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Legitimate punishment, feedback, and the enforcement of cooperation

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  • Faillo, Marco
  • Grieco, Daniela
  • Zarri, Luca

Abstract

In dealing with peer punishment as a cooperation enforcement device, laboratory studies have typically concentrated on discretionary sanctioning, allowing players to castigate each other arbitrarily. By contrast, in real life punishments are often meted out only insofar as punishers are entitled to punish and punishees deserve to be punished. We provide an experimental test for this ‘legitimate punishment’ institution and show that it yields substantial benefits to cooperation and efficiency gains, compared to a classic, ‘vigilante justice’ institution. We also focus on the role of feedback and we interestingly find that removing the information over high contributorsʼ choices is sufficient to generate a dramatic decline in cooperation rates and earnings. This interaction result implies that providing feedback over virtuous behavior in the group is necessary to make a legitimate punishment scheme effective.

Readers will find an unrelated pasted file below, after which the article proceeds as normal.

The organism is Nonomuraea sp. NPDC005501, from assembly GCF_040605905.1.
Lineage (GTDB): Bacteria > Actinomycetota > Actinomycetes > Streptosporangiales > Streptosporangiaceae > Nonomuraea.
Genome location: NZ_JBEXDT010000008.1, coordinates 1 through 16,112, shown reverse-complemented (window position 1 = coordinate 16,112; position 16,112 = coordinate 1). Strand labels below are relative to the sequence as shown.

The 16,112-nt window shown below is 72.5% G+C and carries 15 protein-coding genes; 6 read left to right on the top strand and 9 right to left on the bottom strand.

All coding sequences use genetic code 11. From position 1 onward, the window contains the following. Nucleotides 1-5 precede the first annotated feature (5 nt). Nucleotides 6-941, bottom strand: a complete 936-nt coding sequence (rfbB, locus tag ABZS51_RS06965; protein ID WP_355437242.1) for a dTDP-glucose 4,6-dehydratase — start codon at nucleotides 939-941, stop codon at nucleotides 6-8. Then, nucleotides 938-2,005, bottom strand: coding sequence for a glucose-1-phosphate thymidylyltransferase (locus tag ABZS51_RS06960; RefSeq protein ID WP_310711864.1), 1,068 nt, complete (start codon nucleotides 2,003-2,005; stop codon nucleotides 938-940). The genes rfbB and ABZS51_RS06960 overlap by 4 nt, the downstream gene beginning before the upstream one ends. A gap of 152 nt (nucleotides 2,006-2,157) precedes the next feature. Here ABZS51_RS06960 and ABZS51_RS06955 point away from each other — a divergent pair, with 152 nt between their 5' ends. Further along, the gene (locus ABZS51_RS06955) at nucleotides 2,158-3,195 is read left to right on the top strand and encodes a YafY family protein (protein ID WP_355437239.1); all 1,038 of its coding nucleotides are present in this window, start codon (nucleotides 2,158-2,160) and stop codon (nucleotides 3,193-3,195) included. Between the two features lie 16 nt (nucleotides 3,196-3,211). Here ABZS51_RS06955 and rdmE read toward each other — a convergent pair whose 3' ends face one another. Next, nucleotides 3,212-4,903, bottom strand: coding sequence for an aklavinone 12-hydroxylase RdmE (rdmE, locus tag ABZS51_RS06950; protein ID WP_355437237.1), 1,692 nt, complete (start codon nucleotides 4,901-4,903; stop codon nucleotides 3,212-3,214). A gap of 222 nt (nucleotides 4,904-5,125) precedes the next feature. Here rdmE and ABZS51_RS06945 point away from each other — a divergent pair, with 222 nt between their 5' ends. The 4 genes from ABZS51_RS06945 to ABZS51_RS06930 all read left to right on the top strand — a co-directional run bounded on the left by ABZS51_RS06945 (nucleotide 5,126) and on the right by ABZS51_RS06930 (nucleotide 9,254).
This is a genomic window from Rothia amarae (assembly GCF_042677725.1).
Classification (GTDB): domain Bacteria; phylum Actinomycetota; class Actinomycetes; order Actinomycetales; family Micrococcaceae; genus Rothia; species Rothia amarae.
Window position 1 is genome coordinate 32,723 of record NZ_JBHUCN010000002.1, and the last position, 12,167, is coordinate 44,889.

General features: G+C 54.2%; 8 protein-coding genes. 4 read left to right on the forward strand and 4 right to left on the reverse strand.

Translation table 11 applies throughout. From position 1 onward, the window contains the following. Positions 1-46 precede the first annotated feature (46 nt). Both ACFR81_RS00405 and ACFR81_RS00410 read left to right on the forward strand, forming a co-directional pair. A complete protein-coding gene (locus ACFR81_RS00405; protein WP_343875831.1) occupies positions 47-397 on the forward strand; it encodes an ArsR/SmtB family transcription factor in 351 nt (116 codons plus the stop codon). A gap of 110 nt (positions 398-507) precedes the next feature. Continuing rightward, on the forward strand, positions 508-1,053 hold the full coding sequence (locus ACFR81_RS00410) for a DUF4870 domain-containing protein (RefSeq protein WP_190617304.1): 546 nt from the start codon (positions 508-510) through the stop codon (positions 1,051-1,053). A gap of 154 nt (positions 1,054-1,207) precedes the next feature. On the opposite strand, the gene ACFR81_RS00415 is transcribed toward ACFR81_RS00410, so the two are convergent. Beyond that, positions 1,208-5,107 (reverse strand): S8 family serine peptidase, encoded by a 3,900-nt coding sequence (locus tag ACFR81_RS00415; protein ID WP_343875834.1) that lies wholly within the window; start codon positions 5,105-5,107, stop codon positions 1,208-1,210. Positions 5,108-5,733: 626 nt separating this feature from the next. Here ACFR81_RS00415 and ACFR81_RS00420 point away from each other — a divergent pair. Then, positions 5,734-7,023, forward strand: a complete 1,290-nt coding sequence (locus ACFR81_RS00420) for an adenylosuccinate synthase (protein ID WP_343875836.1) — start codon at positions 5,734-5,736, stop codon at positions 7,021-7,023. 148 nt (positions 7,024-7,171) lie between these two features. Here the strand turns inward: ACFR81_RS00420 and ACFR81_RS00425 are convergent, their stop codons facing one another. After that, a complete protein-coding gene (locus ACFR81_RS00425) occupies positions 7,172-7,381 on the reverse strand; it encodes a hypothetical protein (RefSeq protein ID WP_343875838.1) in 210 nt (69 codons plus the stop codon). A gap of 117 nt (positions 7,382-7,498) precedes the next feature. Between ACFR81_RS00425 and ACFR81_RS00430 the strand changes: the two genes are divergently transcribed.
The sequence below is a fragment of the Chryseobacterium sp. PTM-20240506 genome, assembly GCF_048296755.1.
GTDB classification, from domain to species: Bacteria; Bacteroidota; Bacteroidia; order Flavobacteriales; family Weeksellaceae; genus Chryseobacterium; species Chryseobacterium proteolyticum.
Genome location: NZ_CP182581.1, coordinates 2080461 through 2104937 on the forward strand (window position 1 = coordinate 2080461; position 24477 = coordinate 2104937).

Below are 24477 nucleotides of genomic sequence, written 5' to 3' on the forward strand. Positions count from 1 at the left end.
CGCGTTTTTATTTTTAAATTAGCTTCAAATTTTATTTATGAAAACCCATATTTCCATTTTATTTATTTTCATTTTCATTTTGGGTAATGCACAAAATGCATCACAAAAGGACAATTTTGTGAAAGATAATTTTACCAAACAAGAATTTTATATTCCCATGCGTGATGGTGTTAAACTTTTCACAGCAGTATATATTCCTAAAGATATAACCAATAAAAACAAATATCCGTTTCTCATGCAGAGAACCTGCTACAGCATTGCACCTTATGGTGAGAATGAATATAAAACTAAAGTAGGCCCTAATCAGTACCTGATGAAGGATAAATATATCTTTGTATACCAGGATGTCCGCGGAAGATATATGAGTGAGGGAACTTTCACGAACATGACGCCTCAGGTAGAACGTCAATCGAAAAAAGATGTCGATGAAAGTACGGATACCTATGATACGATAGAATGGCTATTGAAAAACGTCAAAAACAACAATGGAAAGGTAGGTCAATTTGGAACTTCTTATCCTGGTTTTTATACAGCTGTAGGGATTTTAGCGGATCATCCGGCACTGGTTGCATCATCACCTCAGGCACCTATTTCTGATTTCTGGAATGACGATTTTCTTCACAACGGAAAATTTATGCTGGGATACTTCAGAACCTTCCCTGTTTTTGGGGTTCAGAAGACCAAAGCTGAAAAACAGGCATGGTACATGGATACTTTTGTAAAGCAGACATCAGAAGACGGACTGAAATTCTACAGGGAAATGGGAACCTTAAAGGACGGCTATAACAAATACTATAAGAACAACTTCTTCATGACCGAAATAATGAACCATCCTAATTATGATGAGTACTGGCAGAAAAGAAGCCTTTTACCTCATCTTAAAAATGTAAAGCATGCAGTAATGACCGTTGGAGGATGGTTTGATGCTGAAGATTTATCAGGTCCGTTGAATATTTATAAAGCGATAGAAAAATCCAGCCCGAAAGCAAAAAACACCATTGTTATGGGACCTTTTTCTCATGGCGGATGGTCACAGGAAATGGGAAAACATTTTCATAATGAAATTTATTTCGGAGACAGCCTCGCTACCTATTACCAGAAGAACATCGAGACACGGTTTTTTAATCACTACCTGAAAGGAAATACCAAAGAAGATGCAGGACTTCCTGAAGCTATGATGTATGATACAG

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Bibliographic Info

Article provided by Elsevier in its journal Games and Economic Behavior.

Volume (Year): 77 (2013)
Issue (Month): 1 ()
Pages: 271-283

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Handle: RePEc:eee:gamebe:v:77:y:2013:i:1:p:271-283

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Web page: http://www.elsevier.com/locate/inca/622836

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Keywords: Public goods games; Cooperation; Legitimate punishment; Feedback; Behavioral mechanism design;

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Citations

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Cited by:
  1. Marco Faillo & Daniela Grieco & Luca Zarri, 2012. "Cultural Diversity, Cooperation, and Antisocial Punishment," Working Papers 09/2012, University of Verona, Department of Economics.
  2. Daniela Grieco & Marco Faillo & Luca Zarri, 2013. "Top Contributors as Punishers," Working Papers 24/2013, University of Verona, Department of Economics.
  3. Erte Xiao & Howard Kunreuther, 2012. "Punishment and Cooperation in Stochastic Social Dilemmas," NBER Working Papers 18458, National Bureau of Economic Research, Inc.
  4. M. D. Farjam & M. Faillo & W.F.G. Haselager & I.G. Sprinkhuizen-Kuyper, 2013. "Punishment Mechanisms and their Effect on Cooperation - A Simulation Study," CEEL Working Papers 1302, Cognitive and Experimental Economics Laboratory, Department of Economics, University of Trento, Italia.

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